The CDFW’s Aaron Johnson capped the meeting with a presentation regarding the Hammil Valley Monitoring Well Project.
Funding has been approved for the $1 million, three-well project.
“We want to figure out what’s happening with Fish Slough [declining water levels] and why,” said Johnson. “Our goal is to gather data so local [management] agencies can manage the water.”
In other news … lots of rumors flying about whether or not Mammoth’s Bike Park or Snowcreek’s Golf Course will open this summer.
In regard to the Bike Park, the rumors are likely being fueled by the fact that Mammoth’s pulled the bike park season passes off the market. But V.P. of Marketing and Sales Joani Lynch says this is because Mammoth can’t confirm an opening date. And the season is likely to be pretty short. Still, she says, “We are committed to opening trails and shuttle and lift access … but there is no telling ‘when.’”
The Sheet also spoke with Chadmar’s Chuck Lande this week about Snowcreek Golf Course. He said no formal decision has been made at this time. “We’re trying to figure it out … we’ll have more information within a few more weeks. But there’s no point in spending a fortune to get it open for two weeks.”
In both cases, the impact of snow runoff remains the great unknown.
The Sheet extended deadline this week so Lunch could attend Inyo County’s water runoff/disaster preparedness public meeting held at 5 p.m. at the Tri-County Fairgrounds.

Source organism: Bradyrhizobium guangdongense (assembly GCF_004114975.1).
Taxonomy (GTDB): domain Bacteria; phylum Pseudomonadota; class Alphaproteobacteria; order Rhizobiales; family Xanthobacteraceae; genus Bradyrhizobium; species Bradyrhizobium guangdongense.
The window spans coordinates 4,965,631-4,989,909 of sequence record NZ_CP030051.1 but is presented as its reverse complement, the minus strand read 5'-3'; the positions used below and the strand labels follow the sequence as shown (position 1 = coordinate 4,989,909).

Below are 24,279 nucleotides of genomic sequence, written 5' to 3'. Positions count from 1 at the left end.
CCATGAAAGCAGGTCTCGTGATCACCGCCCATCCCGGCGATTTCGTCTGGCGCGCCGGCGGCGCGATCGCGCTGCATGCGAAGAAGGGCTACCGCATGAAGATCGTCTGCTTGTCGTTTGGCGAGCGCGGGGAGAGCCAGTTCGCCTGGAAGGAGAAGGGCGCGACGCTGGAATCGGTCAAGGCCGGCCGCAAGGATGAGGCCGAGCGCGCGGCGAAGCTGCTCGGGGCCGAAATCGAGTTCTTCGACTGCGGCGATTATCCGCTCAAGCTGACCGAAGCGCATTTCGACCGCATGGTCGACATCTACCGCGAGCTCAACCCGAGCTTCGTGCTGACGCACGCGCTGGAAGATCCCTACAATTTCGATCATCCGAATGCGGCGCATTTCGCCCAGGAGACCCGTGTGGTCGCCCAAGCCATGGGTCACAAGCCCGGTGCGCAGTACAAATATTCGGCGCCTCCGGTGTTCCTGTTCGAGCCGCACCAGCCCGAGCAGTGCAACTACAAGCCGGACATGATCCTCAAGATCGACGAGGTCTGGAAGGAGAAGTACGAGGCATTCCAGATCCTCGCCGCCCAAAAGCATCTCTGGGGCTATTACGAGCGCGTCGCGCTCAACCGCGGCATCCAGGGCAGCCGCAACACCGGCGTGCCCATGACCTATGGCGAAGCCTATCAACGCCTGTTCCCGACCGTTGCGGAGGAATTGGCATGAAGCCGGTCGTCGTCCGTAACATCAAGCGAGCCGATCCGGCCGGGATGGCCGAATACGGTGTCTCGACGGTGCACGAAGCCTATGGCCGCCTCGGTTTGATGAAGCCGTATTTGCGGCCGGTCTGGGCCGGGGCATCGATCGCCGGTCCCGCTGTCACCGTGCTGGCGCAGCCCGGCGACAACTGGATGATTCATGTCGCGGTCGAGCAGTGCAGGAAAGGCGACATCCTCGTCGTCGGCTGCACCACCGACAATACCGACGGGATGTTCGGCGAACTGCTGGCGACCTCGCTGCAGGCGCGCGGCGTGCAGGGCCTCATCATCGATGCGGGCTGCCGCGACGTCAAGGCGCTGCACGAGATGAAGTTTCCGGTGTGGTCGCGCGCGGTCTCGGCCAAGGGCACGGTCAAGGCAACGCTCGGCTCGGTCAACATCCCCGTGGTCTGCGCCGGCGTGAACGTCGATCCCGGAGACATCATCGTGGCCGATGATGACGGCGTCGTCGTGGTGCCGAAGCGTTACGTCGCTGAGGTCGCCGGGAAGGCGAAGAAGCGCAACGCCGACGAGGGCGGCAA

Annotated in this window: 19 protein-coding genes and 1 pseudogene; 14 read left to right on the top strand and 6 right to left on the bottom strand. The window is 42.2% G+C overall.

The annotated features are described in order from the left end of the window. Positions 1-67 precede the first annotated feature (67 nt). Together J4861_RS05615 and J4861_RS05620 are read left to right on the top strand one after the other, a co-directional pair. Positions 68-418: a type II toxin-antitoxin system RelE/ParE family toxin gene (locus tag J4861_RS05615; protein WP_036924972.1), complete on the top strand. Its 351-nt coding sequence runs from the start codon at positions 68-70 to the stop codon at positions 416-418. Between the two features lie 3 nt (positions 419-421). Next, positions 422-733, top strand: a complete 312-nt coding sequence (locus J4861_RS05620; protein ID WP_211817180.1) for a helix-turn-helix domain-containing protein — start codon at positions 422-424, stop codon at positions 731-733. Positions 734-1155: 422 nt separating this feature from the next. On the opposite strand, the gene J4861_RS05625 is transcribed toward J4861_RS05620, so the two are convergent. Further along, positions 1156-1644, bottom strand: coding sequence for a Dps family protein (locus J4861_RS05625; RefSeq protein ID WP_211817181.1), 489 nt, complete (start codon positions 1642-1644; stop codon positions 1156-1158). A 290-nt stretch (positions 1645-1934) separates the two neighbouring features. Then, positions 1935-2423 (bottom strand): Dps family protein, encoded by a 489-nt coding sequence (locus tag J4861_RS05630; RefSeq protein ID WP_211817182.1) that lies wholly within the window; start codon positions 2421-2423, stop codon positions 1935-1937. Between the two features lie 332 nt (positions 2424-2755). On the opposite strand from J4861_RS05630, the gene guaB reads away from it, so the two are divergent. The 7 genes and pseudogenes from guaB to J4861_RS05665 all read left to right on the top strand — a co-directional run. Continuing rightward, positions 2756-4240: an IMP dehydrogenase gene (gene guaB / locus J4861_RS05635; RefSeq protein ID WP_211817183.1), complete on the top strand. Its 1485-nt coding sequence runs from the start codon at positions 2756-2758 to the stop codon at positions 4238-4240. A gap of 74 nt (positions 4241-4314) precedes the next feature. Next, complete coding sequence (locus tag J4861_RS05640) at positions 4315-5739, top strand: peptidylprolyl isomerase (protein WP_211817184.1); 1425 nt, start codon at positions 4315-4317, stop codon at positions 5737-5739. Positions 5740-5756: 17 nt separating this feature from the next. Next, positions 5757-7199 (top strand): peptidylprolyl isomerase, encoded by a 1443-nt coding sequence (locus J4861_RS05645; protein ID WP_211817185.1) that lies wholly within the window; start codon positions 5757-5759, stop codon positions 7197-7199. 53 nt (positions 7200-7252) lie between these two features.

Approximately 150 were in attendance.
Several officials from Inyo County, Los Angeles Dept. of Water and Power, Caltrans and more gave updates.
Eric Tillemans, L.A. Aqueduct Operations Manager, led off with a stark overview of the water year we’ve had.
Which is the biggest on record. By a lot.
Snowpack in Mammoth Lakes is 20% higher than 1969.
The runoff estimate for the Owens River Basin is 233% of average.
By comparison, the next two biggest years:
There will be 100,000 acre-feet more runoff than there was in 2017.
In the Owens River below Pleasant Valley Reservoir, flows are expected to break at 1,300 cfs (cubic feet per second).
By comparison, those flows were 750 cfs in 2017.
One local official who’s fairly high up on the food chain acknowledged that there is great concern within the ranks at LADWP that the $2 billion in dust mitigation spent at Owens Lake could get annihilated.
The other big issue is public safety.
There is potential, said Inyo County CAO Nate Greenberg, that roads could wash out and cut us off from the rest of the world.
And unlike the rain on snow event in March, this runoff event will be slightly less intense, but will last months instead of days.
So if a road washes out, who knows how long it could take to repair it.
A few other tidbits. From Greenberg: We’re already seeing issues with septic systems because of the rising water table.
From Aqueduct Manager Adam Perez: Mono Lake water levels could rise as much as five feet.
Also from Perez: Pleasant Valley Reservoir will be open to recreation this weekend for fishing opener, but the campground is closed and the only access is via Gorge Road.
Nate Deer of the Inyo Sheriff’s Office urges the public to sign up for access to “Code Red,” an emergency notification system.
Mikaela Torres, Inyo County Emergency Services Manager, touted public information available on Ready Inyo and Ready Mono dedicated websites.
And finally, if you have water flowing through your property, as a private citizen you’ve got to do your part and keep your waterways free and clear of debris.